Note: This is an archived entry that’s several years old. While I have ensured that all photos are restored, some links may no longer work. If you encounter any dead links, let me know and I’ll try to find a copy of the material. Some entries may not be up to my current standards as far as photo source and other credits are concerned; if you are a photographer or writer of a piece that lacks appropriate acknowledgement, please let me know and I’ll be happy to add source info.
Now that the initial flurry of Oranges and Sunshine promotion has died down a bit, i thought I’d compile a selection of video clips and links to reviews, interviews and other articles about the film. Reviews have been overwhelmingly positive, and even the crotchety dissenters have praised Hugo’s performance as Jack. 😉 Hugo Weaving has done one brief interview so far, which I’ll post below… I expect he and David Wenham will be more heavily involved in the Australian promotion (the film debuts there on 21 April.) No additional international distribution is confirmed as of yet, though there’s a rumor on the O&S Facebook page that the film might come to the US in September. Let’s keep our fingers crossed.
I’ve been very frustrated that none of the Oranges and Sunshine interviews or promotional clips have been embedable… There seems to be a crackdown on any kind of embedding these days. While I understand that the piracy of complete films or copyrighted work is a big problem these days, I fail to understand why materials that are explictly created to PROMOTE these films can’t be disseminated as widely as possible. And posting links on Twitter or Facebook is a poor substitute for being able to watch a number of related clips on the same page. So I’ve taken matters into my own hands and uploaded a selection of Oranges and Sunshine promotional clips to YouTube so I could embed them here. All original sources are credited. These clips are unlisted, so PLEASE do not post the links on any public forum. I don’t think I’m doing anything illicit here, but I don’t want to get into any trouble, and want to be able to continue sharing Hugo material this way. If my YouTube account is pulled, I won’t be able to edo that. So please, enjoy the clips, watch them as many times as you like, you can even grab your own copy of these and other O&S A/V from my O&S Archive here. But don’t public-post this stuff. I think it should be out in the open, but it’s a chilly atmosphere for any sort of unauthorized embedding these days. I hope that changes soon. Naturally, I hope you’ll all pay to see this film in a cinema or on DVD when you have the opportunity.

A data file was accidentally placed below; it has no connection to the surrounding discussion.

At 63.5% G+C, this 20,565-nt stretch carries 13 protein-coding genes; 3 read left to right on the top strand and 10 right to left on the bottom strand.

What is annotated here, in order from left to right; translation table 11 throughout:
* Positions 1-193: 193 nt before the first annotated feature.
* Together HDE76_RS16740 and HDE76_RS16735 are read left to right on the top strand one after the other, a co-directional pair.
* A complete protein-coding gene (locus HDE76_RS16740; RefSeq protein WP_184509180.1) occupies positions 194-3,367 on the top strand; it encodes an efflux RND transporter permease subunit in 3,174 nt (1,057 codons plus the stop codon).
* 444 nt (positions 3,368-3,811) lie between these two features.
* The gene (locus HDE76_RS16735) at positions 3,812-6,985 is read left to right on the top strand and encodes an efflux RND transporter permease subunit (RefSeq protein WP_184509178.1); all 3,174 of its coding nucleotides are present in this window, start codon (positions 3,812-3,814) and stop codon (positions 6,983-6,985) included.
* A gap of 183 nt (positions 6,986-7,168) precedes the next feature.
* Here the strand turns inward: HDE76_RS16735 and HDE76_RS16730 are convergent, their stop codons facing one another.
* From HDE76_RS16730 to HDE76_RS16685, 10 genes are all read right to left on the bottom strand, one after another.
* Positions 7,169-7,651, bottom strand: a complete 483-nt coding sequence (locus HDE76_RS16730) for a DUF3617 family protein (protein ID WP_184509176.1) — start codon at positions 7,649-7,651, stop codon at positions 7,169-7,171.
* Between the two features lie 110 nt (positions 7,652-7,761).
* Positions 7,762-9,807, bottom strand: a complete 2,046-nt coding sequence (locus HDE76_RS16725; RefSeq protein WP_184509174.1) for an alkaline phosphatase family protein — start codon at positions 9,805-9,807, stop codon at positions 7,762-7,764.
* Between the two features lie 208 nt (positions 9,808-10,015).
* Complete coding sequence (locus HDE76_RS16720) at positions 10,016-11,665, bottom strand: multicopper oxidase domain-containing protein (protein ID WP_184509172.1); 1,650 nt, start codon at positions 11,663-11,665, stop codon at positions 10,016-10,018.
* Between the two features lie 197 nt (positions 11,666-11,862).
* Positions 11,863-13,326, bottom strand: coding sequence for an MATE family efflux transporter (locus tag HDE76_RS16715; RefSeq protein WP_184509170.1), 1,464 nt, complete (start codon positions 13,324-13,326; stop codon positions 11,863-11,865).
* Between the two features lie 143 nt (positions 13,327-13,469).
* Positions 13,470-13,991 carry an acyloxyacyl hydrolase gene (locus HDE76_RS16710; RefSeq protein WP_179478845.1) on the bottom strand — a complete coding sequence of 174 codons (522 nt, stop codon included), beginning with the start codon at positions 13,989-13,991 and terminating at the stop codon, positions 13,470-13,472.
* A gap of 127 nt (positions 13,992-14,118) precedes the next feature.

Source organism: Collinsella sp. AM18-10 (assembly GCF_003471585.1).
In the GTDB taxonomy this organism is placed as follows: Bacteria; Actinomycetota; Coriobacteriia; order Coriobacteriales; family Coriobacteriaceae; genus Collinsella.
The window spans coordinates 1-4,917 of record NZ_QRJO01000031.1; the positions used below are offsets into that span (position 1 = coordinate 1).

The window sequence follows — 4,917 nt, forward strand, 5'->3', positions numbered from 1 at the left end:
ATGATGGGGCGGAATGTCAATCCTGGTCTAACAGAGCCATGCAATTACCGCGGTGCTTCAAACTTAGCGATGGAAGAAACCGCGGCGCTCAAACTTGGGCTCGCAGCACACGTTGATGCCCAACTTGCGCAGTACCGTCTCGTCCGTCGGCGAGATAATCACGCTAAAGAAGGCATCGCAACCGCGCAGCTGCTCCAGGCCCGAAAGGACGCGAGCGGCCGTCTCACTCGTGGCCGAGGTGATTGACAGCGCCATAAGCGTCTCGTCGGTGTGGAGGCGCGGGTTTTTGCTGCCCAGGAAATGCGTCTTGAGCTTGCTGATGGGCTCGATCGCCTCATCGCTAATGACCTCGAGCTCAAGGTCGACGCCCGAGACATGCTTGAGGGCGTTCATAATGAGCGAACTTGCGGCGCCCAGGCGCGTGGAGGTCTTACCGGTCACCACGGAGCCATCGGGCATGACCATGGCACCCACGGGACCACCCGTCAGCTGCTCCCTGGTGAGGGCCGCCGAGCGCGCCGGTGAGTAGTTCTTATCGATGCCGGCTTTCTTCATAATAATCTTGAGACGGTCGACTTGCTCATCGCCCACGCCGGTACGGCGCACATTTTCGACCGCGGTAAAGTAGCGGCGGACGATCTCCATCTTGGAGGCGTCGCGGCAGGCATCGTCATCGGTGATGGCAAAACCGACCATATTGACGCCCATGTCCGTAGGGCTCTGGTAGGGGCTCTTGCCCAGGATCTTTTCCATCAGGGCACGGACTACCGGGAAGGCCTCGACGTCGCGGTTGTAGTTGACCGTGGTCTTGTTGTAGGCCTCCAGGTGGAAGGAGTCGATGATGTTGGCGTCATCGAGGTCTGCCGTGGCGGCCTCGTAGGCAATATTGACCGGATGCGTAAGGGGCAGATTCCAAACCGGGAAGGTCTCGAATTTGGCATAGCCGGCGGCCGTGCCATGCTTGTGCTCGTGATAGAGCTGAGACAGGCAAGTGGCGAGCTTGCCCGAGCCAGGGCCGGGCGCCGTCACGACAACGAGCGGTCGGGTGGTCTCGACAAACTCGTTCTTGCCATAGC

Sorry about that little disclaimer, now to the good stuff.
This is a brief clip from the film featuring Emily Watson (as Margaret Humphries) trying to connect to child migrant survivors after discovering the scandal behind their deportation to Australia. Hugo is seen briefly. This originated at LoveFilm.
This is an in-depth BBC preview for the film featuring interviews with director Jim Loach and Empty Cradles author Margaret Humphreys. It features the first full scene released of Hugo’s character Jack discussing his past with Emily Watson (as Humphreys). Lorraine Ashbourne portrays Jack’s sister Nicky.
Here’s some footage from the film’s London premiere from uk.real.com (with some scenes from the film included). Emily Watson, Jim Loach and Margaret Humphreys are interviewed.
Here’s STV’s promotional piece for the film, featuring interviews with Loach and screenwriter Rona Munro, along with scenes from the film.
There’s another clip from the premiere on YouTube– embedding disabled, of course. 😉